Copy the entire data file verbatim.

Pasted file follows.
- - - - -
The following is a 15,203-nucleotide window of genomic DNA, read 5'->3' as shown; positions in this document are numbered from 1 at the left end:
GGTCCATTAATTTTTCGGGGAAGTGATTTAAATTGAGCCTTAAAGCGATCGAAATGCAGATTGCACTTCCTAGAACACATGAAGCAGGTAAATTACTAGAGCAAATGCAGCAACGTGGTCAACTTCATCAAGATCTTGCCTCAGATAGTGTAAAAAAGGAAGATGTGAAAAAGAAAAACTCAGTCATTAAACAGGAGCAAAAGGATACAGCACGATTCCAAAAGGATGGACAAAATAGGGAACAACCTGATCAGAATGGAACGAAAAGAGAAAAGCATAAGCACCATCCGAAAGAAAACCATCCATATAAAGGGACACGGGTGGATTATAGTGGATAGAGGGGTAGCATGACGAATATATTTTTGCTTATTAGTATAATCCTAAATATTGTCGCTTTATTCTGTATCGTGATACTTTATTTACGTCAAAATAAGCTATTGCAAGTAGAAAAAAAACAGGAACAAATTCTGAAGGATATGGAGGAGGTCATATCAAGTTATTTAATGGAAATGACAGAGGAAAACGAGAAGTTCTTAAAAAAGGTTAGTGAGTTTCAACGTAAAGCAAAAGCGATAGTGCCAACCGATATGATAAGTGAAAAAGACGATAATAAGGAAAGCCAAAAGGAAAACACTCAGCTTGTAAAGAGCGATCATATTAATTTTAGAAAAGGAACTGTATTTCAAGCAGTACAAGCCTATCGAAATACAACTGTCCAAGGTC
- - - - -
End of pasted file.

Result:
The following is a 15,203-nucleotide window of genomic DNA, read 5'->3' as shown; positions in this document are numbered from 1 at the left end:
GGTCCATTAATTTTTCGGGGAAGTGATTTAAATTGAGCCTTAAAGCGATCGAAATGCAGATTGCACTTCCTAGAACACATGAAGCAGGTAAATTACTAGAGCAAATGCAGCAACGTGGTCAACTTCATCAAGATCTTGCCTCAGATAGTGTAAAAAAGGAAGATGTGAAAAAGAAAAACTCAGTCATTAAACAGGAGCAAAAGGATACAGCACGATTCCAAAAGGATGGACAAAATAGGGAACAACCTGATCAGAATGGAACGAAAAGAGAAAAGCATAAGCACCATCCGAAAGAAAACCATCCATATAAAGGGACACGGGTGGATTATAGTGGATAGAGGGGTAGCATGACGAATATATTTTTGCTTATTAGTATAATCCTAAATATTGTCGCTTTATTCTGTATCGTGATACTTTATTTACGTCAAAATAAGCTATTGCAAGTAGAAAAAAAACAGGAACAAATTCTGAAGGATATGGAGGAGGTCATATCAAGTTATTTAATGGAAATGACAGAGGAAAACGAGAAGTTCTTAAAAAAGGTTAGTGAGTTTCAACGTAAAGCAAAAGCGATAGTGCCAACCGATATGATAAGTGAAAAAGACGATAATAAGGAAAGCCAAAAGGAAAACACTCAGCTTGTAAAGAGCGATCATATTAATTTTAGAAAAGGAACTGTATTTCAAGCAGTACAAGCCTATCGAAATACAACTGTCCAAGGTC